Forum for Science, Industry and Business

Sponsored by:     3M 
Search our Site:

 

Using water molecules to read electrical activity in lipid membranes

03.04.2018

Every human cell is encased in a five-nanometer-thick lipid membrane that protects it from the surrounding environment. Like a gatekeeper, the membrane determines which ions and molecules can pass through. In so doing, it ensures the cell's well-being and stability and allows it to communicate via electrical signals.

Researchers from the Laboratory for fundamental BioPhotonics (LBP) in EPFL's School of Engineering were able to track these moving charges in real time in a completely non-invasive manner. Rather than observing the membranes themselves, they looked at the surrounding water molecules, which, in addition to keeping the membrane intact, change orientation in the presence of electrical charges. So by 'reading' their position, the researchers were able to create a dynamic map of how charges are transported across a membrane.


EPFL researchers were able to map out in real time how charges are transported across and along membranes simply by observing the behavior of adjacent water molecules.

Credit: Jamani Caillet/EPFL

The researchers' method has just been published in the journal Proceedings of the National Academy of Sciences (PNAS). It could shed light on how ion channels function, along with other processes at work in membranes. This clinically viable method could potentially also be used to directly track ion activity in neurons, which would deepen researchers' knowledge of how nerve cells work. "Water molecules can be found wherever there are lipid membranes, which need these molecules to exist," says Sylvie Roke, head of the LBP. "But until now, most studies on membranes didn't look at these molecules. We've shown that they contain important information."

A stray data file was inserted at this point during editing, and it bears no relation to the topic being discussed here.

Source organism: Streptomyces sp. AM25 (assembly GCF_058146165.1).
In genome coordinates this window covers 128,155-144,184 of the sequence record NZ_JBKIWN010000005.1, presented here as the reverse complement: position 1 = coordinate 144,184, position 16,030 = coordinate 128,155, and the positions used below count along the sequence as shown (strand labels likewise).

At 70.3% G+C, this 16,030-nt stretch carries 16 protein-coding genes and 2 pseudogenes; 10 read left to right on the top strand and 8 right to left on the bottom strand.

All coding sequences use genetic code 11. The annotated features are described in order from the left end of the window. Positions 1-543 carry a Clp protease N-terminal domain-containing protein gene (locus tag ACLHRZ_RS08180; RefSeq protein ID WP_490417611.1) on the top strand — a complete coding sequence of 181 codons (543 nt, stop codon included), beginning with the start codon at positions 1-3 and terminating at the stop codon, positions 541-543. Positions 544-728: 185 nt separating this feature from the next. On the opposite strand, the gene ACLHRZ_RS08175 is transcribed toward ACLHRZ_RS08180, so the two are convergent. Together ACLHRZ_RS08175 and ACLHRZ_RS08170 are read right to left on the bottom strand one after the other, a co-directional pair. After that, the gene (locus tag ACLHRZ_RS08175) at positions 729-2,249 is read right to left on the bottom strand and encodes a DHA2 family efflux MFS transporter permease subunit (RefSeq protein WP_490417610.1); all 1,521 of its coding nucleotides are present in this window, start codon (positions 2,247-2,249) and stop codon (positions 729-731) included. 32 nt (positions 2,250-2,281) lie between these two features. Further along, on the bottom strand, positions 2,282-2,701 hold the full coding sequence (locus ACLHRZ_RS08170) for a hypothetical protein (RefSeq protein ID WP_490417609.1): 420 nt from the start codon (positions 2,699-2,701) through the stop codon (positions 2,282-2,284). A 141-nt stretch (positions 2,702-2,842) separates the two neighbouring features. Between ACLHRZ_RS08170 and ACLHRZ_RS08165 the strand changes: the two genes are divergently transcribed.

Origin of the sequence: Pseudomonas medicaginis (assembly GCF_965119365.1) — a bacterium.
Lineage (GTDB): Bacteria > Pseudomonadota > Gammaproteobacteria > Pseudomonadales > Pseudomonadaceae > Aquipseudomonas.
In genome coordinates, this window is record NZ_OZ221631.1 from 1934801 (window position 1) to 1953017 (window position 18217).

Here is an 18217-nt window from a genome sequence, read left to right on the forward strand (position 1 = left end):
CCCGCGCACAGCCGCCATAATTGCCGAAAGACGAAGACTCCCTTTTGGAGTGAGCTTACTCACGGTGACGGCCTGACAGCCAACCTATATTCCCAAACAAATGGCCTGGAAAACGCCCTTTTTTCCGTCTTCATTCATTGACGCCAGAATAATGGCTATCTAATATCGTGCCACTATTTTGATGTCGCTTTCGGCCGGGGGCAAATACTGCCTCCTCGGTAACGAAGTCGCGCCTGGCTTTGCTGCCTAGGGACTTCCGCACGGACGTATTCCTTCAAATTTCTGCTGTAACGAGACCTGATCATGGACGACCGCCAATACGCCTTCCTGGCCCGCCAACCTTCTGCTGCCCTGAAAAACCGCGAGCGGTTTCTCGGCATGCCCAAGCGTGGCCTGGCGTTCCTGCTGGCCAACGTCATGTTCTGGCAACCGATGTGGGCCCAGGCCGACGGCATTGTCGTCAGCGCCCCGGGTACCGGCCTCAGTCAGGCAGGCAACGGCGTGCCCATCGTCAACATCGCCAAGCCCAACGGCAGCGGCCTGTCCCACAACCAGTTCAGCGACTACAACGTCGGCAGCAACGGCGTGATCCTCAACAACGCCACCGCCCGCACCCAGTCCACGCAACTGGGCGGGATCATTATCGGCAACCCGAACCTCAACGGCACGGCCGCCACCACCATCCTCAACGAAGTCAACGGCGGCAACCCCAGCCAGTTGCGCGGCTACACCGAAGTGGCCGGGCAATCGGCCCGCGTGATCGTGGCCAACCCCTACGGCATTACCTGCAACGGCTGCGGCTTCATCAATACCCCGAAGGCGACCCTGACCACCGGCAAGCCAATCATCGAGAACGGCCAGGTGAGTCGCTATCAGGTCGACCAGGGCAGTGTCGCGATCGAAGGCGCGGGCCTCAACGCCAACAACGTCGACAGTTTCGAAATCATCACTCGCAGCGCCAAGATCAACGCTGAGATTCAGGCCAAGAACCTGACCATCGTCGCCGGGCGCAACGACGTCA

The researchers did this by using a unique second-harmonic microscope that was invented at the LBP. The imaging efficiency of this microscope is more than three orders of magnitude greater than that of existing second-harmonic microscopes. With this microscope, the researchers obtained images of water molecules at a time scale of 100 milliseconds.

To probe the lipid membranes' hydration, the researchers combine two lasers of the same frequency (femtosecond pulses) in a process that generates photons with a different frequency: this is known as second-harmonic light. It is generated only at interfaces and reveals information on the orientation of water molecules. "We can observe what's happening in situ, and we don't need to modify the environment or use bulky markers like fluorophores that would disturb water molecules' movement" says Orly Tarun, the publication's lead author.

Unexpected charge fluctuations are observed

With this method, the researchers observed charge fluctuations in membranes. Such fluctuations were previously unknown and hint at much more complex chemical and physical behavior than is currently considered.

###

Reference: O. Tarun, C. Hannesschläger, P. Pohl, and S. Roke, A label-free and charge-sensitive dynamic imaging of lipid membrane hydration on millisecond time scales, PNAS

Laboratory of fundamental BioPhotonics (LBP) - Julia Jacobi Chair of Photomedicine

Media Contact

Sylvie Roke
sylvie.roke@epfl.ch
41-216-931-191

 @EPFL_en